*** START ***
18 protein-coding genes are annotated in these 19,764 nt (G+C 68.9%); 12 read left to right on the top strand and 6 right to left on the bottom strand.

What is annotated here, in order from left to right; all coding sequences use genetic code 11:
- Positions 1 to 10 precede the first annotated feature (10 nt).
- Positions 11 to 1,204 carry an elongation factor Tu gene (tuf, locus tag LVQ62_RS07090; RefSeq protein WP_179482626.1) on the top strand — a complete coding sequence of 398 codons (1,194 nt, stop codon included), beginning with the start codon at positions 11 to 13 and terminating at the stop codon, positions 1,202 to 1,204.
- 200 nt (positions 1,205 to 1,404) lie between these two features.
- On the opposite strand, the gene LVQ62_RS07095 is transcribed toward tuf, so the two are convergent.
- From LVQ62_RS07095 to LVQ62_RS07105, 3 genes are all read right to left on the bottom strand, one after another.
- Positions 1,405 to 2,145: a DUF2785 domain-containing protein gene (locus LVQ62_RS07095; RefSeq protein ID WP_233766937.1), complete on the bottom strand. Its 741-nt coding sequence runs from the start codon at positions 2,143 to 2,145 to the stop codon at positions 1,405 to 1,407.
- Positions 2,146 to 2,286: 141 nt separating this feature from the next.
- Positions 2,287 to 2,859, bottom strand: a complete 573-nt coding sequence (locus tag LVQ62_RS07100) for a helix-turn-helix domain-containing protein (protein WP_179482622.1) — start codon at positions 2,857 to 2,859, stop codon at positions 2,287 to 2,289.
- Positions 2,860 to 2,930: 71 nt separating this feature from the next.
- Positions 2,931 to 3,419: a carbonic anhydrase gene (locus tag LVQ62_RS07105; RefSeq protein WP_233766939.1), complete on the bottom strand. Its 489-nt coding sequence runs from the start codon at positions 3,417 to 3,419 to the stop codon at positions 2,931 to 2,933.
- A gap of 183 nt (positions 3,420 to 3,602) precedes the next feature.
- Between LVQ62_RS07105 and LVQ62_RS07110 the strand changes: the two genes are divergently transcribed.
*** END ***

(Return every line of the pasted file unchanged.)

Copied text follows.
18 protein-coding genes are annotated in these 19,764 nt (G+C 68.9%); 12 read left to right on the top strand and 6 right to left on the bottom strand.

What is annotated here, in order from left to right; all coding sequences use genetic code 11:
- Positions 1 to 10 precede the first annotated feature (10 nt).
- Positions 11 to 1,204 carry an elongation factor Tu gene (tuf, locus tag LVQ62_RS07090; RefSeq protein WP_179482626.1) on the top strand — a complete coding sequence of 398 codons (1,194 nt, stop codon included), beginning with the start codon at positions 11 to 13 and terminating at the stop codon, positions 1,202 to 1,204.
- 200 nt (positions 1,205 to 1,404) lie between these two features.
- On the opposite strand, the gene LVQ62_RS07095 is transcribed toward tuf, so the two are convergent.
- From LVQ62_RS07095 to LVQ62_RS07105, 3 genes are all read right to left on the bottom strand, one after another.
- Positions 1,405 to 2,145: a DUF2785 domain-containing protein gene (locus LVQ62_RS07095; RefSeq protein ID WP_233766937.1), complete on the bottom strand. Its 741-nt coding sequence runs from the start codon at positions 2,143 to 2,145 to the stop codon at positions 1,405 to 1,407.
- Positions 2,146 to 2,286: 141 nt separating this feature from the next.
- Positions 2,287 to 2,859, bottom strand: a complete 573-nt coding sequence (locus tag LVQ62_RS07100) for a helix-turn-helix domain-containing protein (protein WP_179482622.1) — start codon at positions 2,857 to 2,859, stop codon at positions 2,287 to 2,289.
- Positions 2,860 to 2,930: 71 nt separating this feature from the next.
- Positions 2,931 to 3,419: a carbonic anhydrase gene (locus tag LVQ62_RS07105; RefSeq protein WP_233766939.1), complete on the bottom strand. Its 489-nt coding sequence runs from the start codon at positions 3,417 to 3,419 to the stop codon at positions 2,931 to 2,933.
- A gap of 183 nt (positions 3,420 to 3,602) precedes the next feature.
- Between LVQ62_RS07105 and LVQ62_RS07110 the strand changes: the two genes are divergently transcribed.